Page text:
Twitter calls them tweets, but in programming terms, they are objects.
Objects have attributes. If an object has a picture attached to it, that should not be represented as part of the text attribute of the object. There should be a separate attribute for each picture. Yet, totally for historic reasons, that's how it works in Twitter.
Note that in the API they are objects. It's just in the UI that they aren't. That seems wrong.
When Twitter was invented we already had conventions for embedding addresses in text. They are called hyperlinks. I think Twitter's designers should decide if they want to have hyperlinks, and if so they should support them the way the web does. There was no good reason to make it work differently. I guess at the time Twitter had problems scaling their servers, so that's where their attention was focused. But those days are behind us.
Seriously, the onboarding process of Twitter is made more difficult and confusing for people because of all those URLs dangling all over the place. When showing a non-technical user Twitter you have to tell them to ignore those things. Or try to explain why some tweets have two URLs and what they mean. It's 2015. It's almost ten years. Wouldn't it be great to finish this product, really, before it turns ten?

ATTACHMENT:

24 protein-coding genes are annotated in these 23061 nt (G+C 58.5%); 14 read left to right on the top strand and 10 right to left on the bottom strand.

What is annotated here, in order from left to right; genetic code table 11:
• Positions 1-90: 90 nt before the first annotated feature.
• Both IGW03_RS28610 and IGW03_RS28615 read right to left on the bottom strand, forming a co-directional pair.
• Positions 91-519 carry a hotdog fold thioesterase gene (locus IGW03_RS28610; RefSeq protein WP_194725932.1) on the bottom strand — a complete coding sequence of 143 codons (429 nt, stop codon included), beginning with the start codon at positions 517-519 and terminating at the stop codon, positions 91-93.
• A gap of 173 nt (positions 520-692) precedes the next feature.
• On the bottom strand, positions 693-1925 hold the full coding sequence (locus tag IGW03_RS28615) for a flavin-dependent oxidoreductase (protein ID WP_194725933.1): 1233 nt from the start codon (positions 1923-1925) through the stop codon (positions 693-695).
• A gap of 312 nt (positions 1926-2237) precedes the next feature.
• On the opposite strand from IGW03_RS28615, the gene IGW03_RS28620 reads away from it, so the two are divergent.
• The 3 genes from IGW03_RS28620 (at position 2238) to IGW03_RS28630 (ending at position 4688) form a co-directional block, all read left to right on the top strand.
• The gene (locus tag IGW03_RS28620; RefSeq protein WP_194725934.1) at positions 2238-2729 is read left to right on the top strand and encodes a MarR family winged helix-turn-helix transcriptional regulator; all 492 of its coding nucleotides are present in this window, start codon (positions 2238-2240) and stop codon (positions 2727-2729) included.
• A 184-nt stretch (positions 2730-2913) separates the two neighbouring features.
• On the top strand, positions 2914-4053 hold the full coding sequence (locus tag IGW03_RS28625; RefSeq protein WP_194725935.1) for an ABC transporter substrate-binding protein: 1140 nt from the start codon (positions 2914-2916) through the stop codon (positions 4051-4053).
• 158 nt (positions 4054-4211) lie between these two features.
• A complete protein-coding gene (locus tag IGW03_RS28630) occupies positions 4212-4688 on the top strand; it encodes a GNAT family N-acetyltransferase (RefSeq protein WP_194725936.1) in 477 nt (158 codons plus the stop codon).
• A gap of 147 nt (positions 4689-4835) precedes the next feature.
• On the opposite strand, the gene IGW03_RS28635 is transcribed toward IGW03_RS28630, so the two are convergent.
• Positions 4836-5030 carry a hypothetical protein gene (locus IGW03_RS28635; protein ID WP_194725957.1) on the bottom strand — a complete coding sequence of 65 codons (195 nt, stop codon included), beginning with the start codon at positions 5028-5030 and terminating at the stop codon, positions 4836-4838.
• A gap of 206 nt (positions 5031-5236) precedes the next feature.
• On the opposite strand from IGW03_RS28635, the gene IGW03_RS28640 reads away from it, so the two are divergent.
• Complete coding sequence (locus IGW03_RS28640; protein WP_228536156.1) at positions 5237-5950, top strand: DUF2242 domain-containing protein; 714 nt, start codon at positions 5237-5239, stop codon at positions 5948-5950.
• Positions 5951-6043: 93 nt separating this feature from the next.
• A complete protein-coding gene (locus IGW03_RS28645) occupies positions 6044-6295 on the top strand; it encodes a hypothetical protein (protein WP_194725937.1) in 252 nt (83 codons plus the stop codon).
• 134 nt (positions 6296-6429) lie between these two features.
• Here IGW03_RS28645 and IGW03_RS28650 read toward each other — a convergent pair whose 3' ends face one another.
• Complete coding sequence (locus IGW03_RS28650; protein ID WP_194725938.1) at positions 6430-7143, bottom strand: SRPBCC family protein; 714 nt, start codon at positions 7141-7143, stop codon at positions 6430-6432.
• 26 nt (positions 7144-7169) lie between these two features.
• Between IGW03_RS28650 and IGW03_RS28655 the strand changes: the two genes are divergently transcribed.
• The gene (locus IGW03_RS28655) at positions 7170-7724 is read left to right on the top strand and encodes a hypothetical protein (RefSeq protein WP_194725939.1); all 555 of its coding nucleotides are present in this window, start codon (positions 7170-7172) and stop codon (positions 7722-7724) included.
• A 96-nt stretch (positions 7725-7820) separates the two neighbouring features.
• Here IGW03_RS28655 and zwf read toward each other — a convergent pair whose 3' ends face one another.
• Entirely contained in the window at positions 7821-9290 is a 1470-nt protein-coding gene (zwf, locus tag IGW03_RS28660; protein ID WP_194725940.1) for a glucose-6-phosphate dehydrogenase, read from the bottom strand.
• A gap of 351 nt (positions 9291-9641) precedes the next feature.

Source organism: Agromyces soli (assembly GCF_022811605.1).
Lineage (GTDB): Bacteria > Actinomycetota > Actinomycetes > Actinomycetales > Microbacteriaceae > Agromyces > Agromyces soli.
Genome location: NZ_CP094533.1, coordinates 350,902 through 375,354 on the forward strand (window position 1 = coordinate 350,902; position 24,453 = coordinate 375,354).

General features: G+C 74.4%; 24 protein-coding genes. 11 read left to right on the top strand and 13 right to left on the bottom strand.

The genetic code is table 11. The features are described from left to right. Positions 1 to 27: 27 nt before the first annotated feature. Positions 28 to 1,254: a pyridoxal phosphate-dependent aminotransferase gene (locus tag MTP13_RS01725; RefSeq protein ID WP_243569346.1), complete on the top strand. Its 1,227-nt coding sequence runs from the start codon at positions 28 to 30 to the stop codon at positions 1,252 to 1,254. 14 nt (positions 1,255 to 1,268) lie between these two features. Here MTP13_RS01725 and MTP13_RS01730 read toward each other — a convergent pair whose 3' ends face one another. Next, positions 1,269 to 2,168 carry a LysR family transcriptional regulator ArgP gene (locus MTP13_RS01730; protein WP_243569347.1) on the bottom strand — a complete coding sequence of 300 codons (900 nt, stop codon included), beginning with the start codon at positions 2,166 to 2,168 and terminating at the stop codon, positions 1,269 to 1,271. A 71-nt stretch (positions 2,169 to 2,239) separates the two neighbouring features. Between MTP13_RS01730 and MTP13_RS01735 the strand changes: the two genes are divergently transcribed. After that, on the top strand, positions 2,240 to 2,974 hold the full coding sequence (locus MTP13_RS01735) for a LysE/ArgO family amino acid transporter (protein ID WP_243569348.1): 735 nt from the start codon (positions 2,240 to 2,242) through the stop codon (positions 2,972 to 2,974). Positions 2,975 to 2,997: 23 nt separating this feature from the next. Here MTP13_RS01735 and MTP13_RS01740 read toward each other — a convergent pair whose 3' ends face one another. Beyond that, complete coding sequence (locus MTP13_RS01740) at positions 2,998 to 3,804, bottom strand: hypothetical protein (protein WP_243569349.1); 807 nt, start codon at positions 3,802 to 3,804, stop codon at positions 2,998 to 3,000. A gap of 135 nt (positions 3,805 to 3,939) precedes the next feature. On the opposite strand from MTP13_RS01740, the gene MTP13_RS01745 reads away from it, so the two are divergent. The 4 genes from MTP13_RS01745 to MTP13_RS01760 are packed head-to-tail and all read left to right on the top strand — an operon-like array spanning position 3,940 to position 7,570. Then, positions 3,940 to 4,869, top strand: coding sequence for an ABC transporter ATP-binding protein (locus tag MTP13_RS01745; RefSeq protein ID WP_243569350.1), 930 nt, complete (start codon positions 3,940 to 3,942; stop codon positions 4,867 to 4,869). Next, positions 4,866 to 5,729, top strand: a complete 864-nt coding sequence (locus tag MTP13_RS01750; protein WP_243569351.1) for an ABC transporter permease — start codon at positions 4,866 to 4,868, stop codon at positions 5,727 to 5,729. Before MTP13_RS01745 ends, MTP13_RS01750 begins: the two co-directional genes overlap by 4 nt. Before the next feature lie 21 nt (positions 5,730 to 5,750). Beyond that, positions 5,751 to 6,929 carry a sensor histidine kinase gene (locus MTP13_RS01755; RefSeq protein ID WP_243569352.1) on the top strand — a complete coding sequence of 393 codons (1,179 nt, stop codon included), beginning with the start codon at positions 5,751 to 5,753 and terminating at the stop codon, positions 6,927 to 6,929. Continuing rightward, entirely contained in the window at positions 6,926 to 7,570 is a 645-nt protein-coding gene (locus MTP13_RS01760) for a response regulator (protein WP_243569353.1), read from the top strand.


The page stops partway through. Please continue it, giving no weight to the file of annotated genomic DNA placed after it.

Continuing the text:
Make images an attribute (actually in some cases I think they are). Or allow text to be hyperlinked. Even better: do both.
And while you're at it, let us put more than 140 chars in a tweet. Yes I know the drill, it's supposed to be better if people are forced to be concise. To which I say "Have you looked at your timeline recently?" There are lots of ways to not be concise, and people are using all of them. Give it up. It's over. And btw there are plenty of important, good ideas that require more than 140.
Another thing: It should be easy to ask Twitter what a given hashtag means. If necessary use Mechanical Turk to implement this. In this area, Twitter is mysterious and difficult for newbies and experts alike. These are easy fixes. At some point Twitter stopped improving. Use some of the resources you have to fix them! It's long overdue.
Hashtags are not some obscure technical artifact, as they were when Twitter started. They are now part of human language. Look at ads on buses if you don't believe me. I think baseballs have hashtags on them now!
If Twitter made hashtags easy people would cheer hooray! when Dick Costolo walked into a room. (Not that they don't already.) Hey you could even make the definitions funny.